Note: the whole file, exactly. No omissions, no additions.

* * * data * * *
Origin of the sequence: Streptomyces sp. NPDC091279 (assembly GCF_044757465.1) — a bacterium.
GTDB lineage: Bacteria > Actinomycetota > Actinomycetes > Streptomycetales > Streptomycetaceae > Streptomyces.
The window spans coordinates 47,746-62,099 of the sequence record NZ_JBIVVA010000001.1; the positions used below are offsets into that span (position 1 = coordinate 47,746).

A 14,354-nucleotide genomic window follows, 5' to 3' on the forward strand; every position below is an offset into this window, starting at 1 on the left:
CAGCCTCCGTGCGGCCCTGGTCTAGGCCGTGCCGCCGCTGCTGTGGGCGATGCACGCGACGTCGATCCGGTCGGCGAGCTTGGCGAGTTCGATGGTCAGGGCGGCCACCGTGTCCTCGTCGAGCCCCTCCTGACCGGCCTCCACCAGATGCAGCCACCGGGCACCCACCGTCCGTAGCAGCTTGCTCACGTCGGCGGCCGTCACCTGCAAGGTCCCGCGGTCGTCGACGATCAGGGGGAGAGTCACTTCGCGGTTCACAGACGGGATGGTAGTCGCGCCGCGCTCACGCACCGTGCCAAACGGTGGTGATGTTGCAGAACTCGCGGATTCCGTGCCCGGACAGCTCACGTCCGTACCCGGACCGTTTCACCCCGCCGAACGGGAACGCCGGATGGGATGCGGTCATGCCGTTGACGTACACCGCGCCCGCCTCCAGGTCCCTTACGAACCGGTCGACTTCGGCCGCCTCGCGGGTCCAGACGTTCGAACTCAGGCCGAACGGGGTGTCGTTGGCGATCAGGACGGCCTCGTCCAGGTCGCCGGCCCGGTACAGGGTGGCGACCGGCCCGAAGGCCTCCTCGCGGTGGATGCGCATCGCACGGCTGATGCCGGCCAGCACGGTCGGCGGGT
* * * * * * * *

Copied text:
Origin of the sequence: Streptomyces sp. NPDC091279 (assembly GCF_044757465.1) — a bacterium.
GTDB lineage: Bacteria > Actinomycetota > Actinomycetes > Streptomycetales > Streptomycetaceae > Streptomyces.
The window spans coordinates 47,746-62,099 of the sequence record NZ_JBIVVA010000001.1; the positions used below are offsets into that span (position 1 = coordinate 47,746).

A 14,354-nucleotide genomic window follows, 5' to 3' on the forward strand; every position below is an offset into this window, starting at 1 on the left:
CAGCCTCCGTGCGGCCCTGGTCTAGGCCGTGCCGCCGCTGCTGTGGGCGATGCACGCGACGTCGATCCGGTCGGCGAGCTTGGCGAGTTCGATGGTCAGGGCGGCCACCGTGTCCTCGTCGAGCCCCTCCTGACCGGCCTCCACCAGATGCAGCCACCGGGCACCCACCGTCCGTAGCAGCTTGCTCACGTCGGCGGCCGTCACCTGCAAGGTCCCGCGGTCGTCGACGATCAGGGGGAGAGTCACTTCGCGGTTCACAGACGGGATGGTAGTCGCGCCGCGCTCACGCACCGTGCCAAACGGTGGTGATGTTGCAGAACTCGCGGATTCCGTGCCCGGACAGCTCACGTCCGTACCCGGACCGTTTCACCCCGCCGAACGGGAACGCCGGATGGGATGCGGTCATGCCGTTGACGTACACCGCGCCCGCCTCCAGGTCCCTTACGAACCGGTCGACTTCGGCCGCCTCGCGGGTCCAGACGTTCGAACTCAGGCCGAACGGGGTGTCGTTGGCGATCAGGACGGCCTCGTCCAGGTCGCCGGCCCGGTACAGGGTGGCGACCGGCCCGAAGGCCTCCTCGCGGTGGATGCGCATCGCACGGCTGATGCCGGCCAGCACGGTCGGCGGGT